EMILY MASON was born in New York City in 1932. She graduated from New York City’s High School of Music and Art and studied at Bennington College for two years before attending and graduating from the Cooper Union. She spent 1956-58 in Italy on a Fulbright grant for painting, where she studied at the Accademia delle Belle Arti in Venice.
During Mason’s two-year stay in Italy she married the painter Wolf Kahn, whom she had met earlier in New York. Mason and Kahn’s daughter, Cecily Kahn, is also an abstract painter, as was Emily Mason’s mother, Alice Trumbull Mason, a founding member of the American Abstract Artists group in New York.
Mason spent more than six decades exploring her distinctive vein of lyrical, luminous abstraction. Her paintings executed in oil are distinguished by a sense of intriguing intimacy combined with uncompromising, though gentle, intensity. They evince a sense of structure within open, luminous space and juxtapose robust color harmonies with vivid contrasts that create an engaging optical vibration. Robert Berlind said of her in Art in America, “Mason works within the improvisational model of Abstract Expressionism, though notably without angst or bravado.”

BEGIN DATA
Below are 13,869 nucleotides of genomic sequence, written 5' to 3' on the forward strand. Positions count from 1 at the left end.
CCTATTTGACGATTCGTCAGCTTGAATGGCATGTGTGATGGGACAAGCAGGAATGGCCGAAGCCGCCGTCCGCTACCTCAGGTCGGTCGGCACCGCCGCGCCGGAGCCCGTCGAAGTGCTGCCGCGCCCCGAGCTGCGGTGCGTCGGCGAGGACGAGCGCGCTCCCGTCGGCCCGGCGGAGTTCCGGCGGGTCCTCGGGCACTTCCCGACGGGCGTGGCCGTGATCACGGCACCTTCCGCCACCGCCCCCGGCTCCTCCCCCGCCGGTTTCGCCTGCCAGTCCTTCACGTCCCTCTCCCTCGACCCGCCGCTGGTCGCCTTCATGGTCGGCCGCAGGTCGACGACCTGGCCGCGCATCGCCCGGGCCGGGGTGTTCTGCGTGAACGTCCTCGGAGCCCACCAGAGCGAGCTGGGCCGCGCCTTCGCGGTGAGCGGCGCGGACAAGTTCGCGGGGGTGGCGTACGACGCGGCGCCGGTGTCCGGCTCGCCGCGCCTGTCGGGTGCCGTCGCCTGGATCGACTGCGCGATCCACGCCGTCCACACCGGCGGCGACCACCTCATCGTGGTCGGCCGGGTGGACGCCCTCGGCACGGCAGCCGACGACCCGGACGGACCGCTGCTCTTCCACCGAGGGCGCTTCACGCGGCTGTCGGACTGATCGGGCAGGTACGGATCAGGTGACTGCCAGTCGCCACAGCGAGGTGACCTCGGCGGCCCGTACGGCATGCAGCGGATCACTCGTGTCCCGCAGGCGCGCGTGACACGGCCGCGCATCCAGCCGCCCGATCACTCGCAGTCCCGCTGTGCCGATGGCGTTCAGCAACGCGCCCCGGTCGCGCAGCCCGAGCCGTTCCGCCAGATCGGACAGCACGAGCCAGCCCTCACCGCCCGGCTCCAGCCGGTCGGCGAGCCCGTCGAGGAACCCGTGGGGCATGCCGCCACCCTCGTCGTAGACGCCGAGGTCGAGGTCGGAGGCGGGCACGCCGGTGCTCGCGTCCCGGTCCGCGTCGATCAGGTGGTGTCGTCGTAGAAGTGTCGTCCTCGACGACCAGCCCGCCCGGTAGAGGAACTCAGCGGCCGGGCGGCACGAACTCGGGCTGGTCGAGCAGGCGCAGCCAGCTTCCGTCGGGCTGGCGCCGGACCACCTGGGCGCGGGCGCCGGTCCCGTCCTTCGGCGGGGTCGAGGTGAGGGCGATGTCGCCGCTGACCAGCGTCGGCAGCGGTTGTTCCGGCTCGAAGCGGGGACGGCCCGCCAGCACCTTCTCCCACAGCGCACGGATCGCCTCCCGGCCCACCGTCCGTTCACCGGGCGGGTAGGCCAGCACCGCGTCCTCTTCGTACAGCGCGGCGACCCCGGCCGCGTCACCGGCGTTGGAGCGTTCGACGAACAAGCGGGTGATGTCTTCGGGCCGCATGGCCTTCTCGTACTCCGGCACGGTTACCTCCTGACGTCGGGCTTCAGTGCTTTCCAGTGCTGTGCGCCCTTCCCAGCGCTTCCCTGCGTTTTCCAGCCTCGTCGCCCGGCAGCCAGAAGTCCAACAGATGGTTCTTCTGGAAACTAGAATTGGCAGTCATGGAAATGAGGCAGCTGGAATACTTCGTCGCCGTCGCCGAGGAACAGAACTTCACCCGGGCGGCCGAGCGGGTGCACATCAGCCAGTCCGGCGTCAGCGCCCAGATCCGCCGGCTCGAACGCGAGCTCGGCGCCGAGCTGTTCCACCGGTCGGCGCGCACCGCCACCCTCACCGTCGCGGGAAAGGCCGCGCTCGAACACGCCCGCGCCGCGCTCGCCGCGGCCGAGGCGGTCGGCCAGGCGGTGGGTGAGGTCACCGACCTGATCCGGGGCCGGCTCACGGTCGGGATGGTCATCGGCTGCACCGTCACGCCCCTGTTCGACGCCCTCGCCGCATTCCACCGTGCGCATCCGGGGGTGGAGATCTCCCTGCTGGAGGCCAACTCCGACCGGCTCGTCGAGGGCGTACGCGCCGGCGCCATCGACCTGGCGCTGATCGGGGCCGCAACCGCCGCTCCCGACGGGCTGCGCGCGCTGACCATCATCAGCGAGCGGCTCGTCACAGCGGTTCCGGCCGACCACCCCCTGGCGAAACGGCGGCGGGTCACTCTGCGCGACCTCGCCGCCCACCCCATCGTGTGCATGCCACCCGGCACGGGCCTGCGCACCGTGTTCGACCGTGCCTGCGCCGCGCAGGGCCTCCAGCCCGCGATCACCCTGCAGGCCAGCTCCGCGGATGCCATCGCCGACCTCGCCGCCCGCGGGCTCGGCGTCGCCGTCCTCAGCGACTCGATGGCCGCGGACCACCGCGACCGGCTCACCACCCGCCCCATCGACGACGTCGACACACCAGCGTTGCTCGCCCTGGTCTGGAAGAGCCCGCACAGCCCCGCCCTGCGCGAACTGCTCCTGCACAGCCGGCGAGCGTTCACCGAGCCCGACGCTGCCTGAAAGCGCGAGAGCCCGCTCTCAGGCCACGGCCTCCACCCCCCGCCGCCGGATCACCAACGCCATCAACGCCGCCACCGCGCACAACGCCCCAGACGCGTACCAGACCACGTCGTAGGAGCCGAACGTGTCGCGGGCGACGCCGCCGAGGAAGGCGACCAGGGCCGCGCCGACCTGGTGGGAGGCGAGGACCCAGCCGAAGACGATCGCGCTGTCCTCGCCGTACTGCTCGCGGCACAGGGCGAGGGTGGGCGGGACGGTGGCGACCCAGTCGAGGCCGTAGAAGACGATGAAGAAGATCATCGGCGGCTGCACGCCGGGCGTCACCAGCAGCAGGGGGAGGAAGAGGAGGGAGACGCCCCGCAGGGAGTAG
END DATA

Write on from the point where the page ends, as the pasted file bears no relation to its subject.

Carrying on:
Mason exhibited steadily throughout her career since she emerged on the Tenth Street gallery scene with multiple exhibitions at the Area Gallery in New York City in the 1960s. In 1979, she was awarded the Ranger Fund Purchase Prize by the National Academy. She taught painting at Hunter College for more than thirty years. Her work has been included in numerous public and private collections.
Emily Mason: The Fifth Element, a comprehensive treatment of her work by Art in America associate managing editor David Ebony, was published in 2006 by George Braziller publishers. A second monograph, Emily Mason: The Light in Spring, was published in 2015 by University Press of New England.
Emily Mason died in December of 2019 in Brattleboro, Vermont.